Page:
In the early years, there was a very good relationship between SARS and the Asset Forfeiture Unit. In one of the first cases they worked on, we were approached by the founder of the unit, Advocate Willie Hofmeyr, himself a struggle hero, accompanied by his then right-hand man, Advocate Rudolf Mastenbroek. Hofmeyr explained to us that they'd been looking closely at a well-known businessman because of his involvement in illegal gambling dens and possible human trafficking, where people got caught up in prostitution rings. The businessman was very rich and had many law-enforcement officials in his pocket — the reason, apparently, why he hadn't yet been brought to book.
Mastenbroek was in charge of the matter and I instinctively liked him; we got along well in those years. The Asset Forfeiture Unit had collected sufficient evidence to justify executing a provisional preservation order, which would enable them to lay claim to many of the assets they had identified as possible proceeds of crime, and they wanted us to assist them from a customs point of view, because the man was also involved in the import and export of almost everything imaginable.
I met the Asset Forfeiture Unit representatives and discussed the plan, which called for SARS to assist the unit on the day that they executed their provisional preservation order, to conduct inspections on site at a number of identified premises and see if we could find anything amiss: according to their information, the man had been involved in smuggling, in particular illegal gambling machines.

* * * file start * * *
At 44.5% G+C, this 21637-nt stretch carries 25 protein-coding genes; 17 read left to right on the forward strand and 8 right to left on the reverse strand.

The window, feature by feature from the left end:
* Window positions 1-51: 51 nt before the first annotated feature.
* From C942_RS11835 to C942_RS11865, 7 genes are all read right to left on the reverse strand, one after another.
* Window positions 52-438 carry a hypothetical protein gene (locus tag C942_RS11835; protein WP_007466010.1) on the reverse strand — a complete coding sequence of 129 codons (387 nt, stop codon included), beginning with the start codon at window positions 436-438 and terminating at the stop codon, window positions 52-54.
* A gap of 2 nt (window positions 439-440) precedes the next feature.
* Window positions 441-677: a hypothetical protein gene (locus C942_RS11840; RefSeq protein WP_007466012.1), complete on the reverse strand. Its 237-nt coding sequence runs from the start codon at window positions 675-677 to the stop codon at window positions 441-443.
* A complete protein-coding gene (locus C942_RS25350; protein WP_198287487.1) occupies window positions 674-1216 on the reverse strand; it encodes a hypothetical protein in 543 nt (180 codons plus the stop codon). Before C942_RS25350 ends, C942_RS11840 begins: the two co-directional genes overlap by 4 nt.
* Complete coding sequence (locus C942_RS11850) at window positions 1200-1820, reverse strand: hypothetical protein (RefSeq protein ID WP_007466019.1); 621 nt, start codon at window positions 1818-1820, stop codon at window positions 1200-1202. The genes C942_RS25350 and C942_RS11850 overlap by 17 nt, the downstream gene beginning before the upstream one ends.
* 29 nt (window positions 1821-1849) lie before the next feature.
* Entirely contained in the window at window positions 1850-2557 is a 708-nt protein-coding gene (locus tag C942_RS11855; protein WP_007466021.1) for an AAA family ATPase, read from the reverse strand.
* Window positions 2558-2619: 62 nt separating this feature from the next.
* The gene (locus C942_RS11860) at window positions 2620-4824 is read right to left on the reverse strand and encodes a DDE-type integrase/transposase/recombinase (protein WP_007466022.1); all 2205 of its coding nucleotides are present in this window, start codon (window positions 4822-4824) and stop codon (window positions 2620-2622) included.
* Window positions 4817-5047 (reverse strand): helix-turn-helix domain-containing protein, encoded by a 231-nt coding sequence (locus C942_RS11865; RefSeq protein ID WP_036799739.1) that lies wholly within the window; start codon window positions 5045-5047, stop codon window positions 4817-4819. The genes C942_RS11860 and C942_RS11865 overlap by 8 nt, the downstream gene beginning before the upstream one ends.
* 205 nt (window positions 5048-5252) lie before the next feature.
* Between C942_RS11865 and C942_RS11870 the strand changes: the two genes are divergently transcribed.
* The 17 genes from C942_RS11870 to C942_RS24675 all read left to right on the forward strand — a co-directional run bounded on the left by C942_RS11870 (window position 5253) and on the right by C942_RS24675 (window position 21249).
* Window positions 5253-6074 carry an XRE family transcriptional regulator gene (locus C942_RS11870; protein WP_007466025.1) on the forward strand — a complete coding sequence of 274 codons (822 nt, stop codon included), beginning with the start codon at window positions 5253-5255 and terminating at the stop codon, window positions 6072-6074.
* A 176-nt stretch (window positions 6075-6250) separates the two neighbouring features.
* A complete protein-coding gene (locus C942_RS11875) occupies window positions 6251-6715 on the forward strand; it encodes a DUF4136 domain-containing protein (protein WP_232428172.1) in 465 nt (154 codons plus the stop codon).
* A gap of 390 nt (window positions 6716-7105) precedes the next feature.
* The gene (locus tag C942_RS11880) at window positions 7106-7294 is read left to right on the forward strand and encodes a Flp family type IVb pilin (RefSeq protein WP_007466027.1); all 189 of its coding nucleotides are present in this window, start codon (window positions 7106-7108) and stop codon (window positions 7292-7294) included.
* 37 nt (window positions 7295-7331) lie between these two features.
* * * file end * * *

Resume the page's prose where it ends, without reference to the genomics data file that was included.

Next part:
The day came and by then we on the SARS team had done our homework and were ready with our own preliminary findings. The searches, which covered many premises at various locations throughout the city and outskirts, started very early in the morning and lasted the entire day, and involved a combination of Asset Forfeiture Unit staff, local police officials and our SARS teams. I oversaw several of the inspection groups.
We were required to inspect a large warehouse in one area, and a number of shops in the city area and on its fringes. When we entered the warehouse, I couldn't believe my eyes. The multistorey building was a little longer than the average sports field, and on floor after floor we encountered an enormous hotchpotch of goods stacked to the ceilings. You name it, it was there: old army boots, clothing, wind-up toys, canned food that was so out of date that the cans were rusted right through ... It was physically impossible to make an inventory of the items, there was just so much there.
Deciding that there was nothing significant from our point of view in the warehouse, we moved to the identified shops in the city centre — general-dealer-type outlets of the kind that sell household cleaning materials, cheap clothing, appliances and bric-à-brac. And again, when we entered the first store, I couldn't believe my eyes — although this time for a different reason. Lying in aisle after aisle were huge piles of rand notes in cash. In some cases, the money had been there for so long that a layer of dust and grime had settled on it.
And this was the case in store after store. They were all in an equal state of disarray but virtually without fail each had heaps of rand notes piled up in the aisles. I asked a proprietor at one point how it was possible for them to keep that amount of cash just lying around in the shop. How would they know that it wouldn't get stolen?
The shopkeeper wasn't really in the mood to chat with me, but he looked me in the eye and without any glimmer of facial expression very seriously said: "If anybody took any of our cash, they know what would happen to them ..."